The bill outlines how digital companies with worldwide revenues over 750 million euros ($848 million), including French revenue over 25 million euros, will be taxed.
In a news conference in Paris Wednesday, Finance Minister Bruno Le Maire estimated the tax will raise about 500 million euros a year this year but that should increase “quickly.”
About 30 companies, mostly based from the U.S, but also from China and Europe, will be affected.
Le Maire said the tax will not affect those companies directly selling their own products online.
“This is about justice”, Le Maire said.
“These digital giants use our personal data, make huge profits out of these data … then transfer the money somewhere else without paying their fair amount of taxes.”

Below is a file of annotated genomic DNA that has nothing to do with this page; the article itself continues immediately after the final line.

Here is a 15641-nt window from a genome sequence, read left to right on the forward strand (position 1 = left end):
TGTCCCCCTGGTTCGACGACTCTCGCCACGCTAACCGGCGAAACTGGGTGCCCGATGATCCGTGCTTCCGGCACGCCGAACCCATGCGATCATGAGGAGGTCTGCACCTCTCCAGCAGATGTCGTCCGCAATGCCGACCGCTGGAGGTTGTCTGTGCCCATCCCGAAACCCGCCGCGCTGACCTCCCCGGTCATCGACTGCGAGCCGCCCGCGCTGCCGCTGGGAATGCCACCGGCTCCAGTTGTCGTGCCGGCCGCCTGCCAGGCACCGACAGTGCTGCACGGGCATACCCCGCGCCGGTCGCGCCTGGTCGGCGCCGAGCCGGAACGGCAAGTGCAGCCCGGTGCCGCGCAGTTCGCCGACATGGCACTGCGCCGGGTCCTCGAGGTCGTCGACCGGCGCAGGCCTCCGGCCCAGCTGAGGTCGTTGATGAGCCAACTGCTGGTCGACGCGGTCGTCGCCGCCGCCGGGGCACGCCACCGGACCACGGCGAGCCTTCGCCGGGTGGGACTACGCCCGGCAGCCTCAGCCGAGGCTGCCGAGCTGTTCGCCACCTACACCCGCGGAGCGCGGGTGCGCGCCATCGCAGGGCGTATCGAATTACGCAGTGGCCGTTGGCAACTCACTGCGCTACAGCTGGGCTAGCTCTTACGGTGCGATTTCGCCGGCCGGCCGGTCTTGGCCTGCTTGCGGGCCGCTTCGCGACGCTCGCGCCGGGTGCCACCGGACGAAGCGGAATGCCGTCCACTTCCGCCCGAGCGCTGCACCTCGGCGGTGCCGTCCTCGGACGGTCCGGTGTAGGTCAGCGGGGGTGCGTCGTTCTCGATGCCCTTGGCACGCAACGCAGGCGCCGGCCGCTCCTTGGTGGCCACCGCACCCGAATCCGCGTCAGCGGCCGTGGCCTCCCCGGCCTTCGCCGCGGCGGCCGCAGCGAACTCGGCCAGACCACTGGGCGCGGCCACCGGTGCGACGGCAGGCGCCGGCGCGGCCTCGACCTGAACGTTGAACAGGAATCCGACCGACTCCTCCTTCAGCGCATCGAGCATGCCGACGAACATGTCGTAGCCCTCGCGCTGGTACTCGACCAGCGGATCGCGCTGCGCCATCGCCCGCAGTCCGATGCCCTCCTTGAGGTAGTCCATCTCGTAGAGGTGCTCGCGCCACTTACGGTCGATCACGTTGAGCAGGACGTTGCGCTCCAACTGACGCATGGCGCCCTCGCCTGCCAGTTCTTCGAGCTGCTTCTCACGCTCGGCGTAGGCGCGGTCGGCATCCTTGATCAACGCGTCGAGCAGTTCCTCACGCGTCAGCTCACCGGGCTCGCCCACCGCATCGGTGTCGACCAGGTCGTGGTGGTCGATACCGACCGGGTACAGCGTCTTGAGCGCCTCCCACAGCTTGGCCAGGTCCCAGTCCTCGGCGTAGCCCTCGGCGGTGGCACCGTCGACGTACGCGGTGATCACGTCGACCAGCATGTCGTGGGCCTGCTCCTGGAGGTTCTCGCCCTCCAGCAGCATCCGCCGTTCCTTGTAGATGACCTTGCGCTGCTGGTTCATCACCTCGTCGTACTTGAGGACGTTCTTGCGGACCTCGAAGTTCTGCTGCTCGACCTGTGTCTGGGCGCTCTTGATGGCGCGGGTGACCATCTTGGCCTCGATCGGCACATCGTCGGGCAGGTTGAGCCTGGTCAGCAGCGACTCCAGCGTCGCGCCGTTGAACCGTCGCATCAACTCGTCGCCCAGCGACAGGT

Le Maire quoted figures from the European commission, the EU executive body, showing that digital giants pay on average 14 percentage points less tax than other European companies.
France decided to implement it after a similar proposal at the European Union level failed to get unanimous support from member states.
Le Maire said he would now push for an international deal by the end of the year at the Organization for Economic Cooperation and Development (OECD), a Paris-based forum made up mostly of developed nations.